Use a footwork ladder for a fast-paced and challenging variation of tag. Keep in mind that this game should only be attempted once the children can quickly and confidently run through the ladders with balance and control. A minimum of two athletes are needed. Set up two half ladders parallel to one another and about 10 feet apart. Start one athlete at the end of one ladder and the second athlete diagonally opposite at the other end of the second ladder. On command, both athletes run in a clockwise direction through the ladders trying to catch up with the other. Score one point for each tag, but subtract points for skipping rungs or kicking the ladder. Limit time to 20 or 30 seconds per game (Offcourt, 2014).
This competitive and challenging game needs two young athletes. Designate one as the rabbit and the other as the hound. Cones of some sort are needed for this exercise. Set a handful of cones up in any arrangement desired. The rabbit begins first with a one, two, or three-second head start, depending on the speed of each player. The rabbit must weave through the cones without being caught and tagged by the hound who must follow the pattern of the rabbit exactly. Players can switch roles and mismatches can easily be balanced by adjusting the length of the head start. With a large group, a round robin or double elimination tournament can make this quite competitive. This game helps build the agility skills needed for basketball, football, soccer, and many other activities (Offcourt, 2014).
“Circle Run” is a great drill for athletes to either perform alone or in a competitive format. You’ll need a smooth surface and a tennis ball. The exercise begins when a coach or partner rolls a ball from one side towards a boundary of some sort about 40 feet away (the distance is flexible). As soon as the ball is rolled, the runner moves to and around the ball as many times as possible before the ball reaches the designated boundary. Two players or a group can easily participate to see which player can move around the ball the most times. Optionally, use a basketball or soccer ball. Like all the drills in this section, this game helps build the agility skills needed for basketball, football, soccer, and many other activities (Offcourt, 2014).
This next exercise is similar to the “Circle Run” in this section, but you’ll need two balls instead of one. This drill can be so challenging that we like to call it “Double Trouble.” The partner, parent, or coach begins alongside the runner at a starting point about 50 feet from an assigned finish line (the distance is flexible). Roll two balls, both of which the player must catch before they hit the designated finish line (such as a garage door if rolling the balls along a home driveway). Another interesting alternative is for the teacher or partner to roll two balls of different colors and wait until the player is running at full speed before calling out which color they must pick up. They can even be balls of different sizes to add extra fun and creativity. Quickness, agility, and decision-making skills will be tested and developed in this exercise (Offcourt, 2014).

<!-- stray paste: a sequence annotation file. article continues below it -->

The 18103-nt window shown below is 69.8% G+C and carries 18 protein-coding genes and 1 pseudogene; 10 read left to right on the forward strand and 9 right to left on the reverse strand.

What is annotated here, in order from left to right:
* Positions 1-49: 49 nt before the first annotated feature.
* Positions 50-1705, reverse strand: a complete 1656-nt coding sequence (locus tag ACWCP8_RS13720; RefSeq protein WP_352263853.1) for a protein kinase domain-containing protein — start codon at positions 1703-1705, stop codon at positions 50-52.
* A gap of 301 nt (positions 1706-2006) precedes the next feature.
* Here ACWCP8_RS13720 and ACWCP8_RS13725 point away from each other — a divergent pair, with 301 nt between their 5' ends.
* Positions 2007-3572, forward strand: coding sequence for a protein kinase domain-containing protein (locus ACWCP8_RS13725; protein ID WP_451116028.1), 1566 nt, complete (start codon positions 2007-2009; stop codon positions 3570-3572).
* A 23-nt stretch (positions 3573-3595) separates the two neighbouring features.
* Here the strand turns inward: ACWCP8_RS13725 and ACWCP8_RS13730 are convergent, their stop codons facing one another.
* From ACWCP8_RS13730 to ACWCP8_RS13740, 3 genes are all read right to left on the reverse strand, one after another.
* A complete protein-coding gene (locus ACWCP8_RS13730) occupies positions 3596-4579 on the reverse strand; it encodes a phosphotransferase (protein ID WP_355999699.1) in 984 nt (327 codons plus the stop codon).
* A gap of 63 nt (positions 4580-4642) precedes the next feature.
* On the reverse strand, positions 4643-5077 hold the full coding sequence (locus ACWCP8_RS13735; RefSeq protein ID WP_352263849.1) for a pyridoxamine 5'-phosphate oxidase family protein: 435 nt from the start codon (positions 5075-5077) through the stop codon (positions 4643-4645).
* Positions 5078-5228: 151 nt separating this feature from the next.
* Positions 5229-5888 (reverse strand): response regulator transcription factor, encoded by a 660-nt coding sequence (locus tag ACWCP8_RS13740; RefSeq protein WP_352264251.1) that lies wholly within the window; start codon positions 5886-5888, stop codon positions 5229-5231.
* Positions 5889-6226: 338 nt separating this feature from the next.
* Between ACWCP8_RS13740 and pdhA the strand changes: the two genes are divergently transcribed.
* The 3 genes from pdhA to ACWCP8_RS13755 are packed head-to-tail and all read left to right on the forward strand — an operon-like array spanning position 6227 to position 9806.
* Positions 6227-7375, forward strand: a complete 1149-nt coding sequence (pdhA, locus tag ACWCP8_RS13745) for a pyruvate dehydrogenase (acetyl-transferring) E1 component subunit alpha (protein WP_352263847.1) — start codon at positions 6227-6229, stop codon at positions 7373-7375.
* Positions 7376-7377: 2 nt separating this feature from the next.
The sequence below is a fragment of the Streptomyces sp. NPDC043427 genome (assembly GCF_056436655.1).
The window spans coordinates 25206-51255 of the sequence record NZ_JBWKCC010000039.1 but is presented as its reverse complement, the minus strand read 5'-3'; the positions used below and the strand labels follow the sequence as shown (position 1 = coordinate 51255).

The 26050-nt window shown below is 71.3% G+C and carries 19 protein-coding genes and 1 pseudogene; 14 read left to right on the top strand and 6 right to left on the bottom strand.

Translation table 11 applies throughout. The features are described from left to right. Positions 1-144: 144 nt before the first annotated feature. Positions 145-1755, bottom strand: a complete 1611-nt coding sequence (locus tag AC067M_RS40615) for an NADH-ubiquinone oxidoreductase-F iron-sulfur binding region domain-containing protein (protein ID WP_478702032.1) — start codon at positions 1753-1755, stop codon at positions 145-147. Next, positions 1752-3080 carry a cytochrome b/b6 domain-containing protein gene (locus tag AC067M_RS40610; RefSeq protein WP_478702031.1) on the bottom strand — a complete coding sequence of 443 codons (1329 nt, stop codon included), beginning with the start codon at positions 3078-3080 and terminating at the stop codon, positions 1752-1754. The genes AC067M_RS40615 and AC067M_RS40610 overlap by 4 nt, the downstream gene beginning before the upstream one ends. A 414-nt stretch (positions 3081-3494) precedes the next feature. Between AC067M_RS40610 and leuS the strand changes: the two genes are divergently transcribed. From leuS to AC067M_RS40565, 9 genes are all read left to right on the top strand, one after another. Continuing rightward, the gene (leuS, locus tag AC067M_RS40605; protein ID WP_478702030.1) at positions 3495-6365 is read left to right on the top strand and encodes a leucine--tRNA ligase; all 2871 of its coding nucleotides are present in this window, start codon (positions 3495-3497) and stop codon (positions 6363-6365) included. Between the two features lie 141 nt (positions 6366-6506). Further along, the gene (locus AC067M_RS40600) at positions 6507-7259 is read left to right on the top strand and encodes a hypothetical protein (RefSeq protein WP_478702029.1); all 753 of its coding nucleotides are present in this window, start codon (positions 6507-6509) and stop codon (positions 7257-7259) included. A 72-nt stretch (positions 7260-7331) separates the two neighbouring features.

Hoop and Step
This agility exercise requires a hoop, which is rolled away from the student. You will also need a fairly flat surface on which the hoop can easily roll. The goal is for the runner to move alongside the hoop stepping through the moving hoop with either the right or the left foot as often as possible as it is rolling. As the young athletes get more proficient, have them step through the hoop in patterns such as every second or third step. To make it competitive, each step through the hoop earns one point. On a flat surface, the most agile athletes can take as many as 10 steps through the rolling hoop before it falls (Offcourt, 2014).
This exercise requires both quick movement and quick hands. We are suggesting tennis racquets in this exercise, but a baseball bat or anything with a fairly flat end will work just as easily. Just make sure the object will not quite stand up under its own power. (Note: If you choose to use a tennis racquet, place it on the ground with the handle side pointing straight up.) Players are set up in pairs, each holding their own racquet with the handle pointing up. On cue they both release their racquets and switch places, trying to catch their partner’s racquet before it falls to the ground. Like many other games, this exercise can easily be adapted to challenge older children by simply starting them further apart from one another. For extra fun, create some competition with several pairs of players competing at the same time. Like all the drills in this section, this game helps build the agility skills needed for tennis, baseball, basketball, football, soccer, and many other activities (Offcourt, 2014).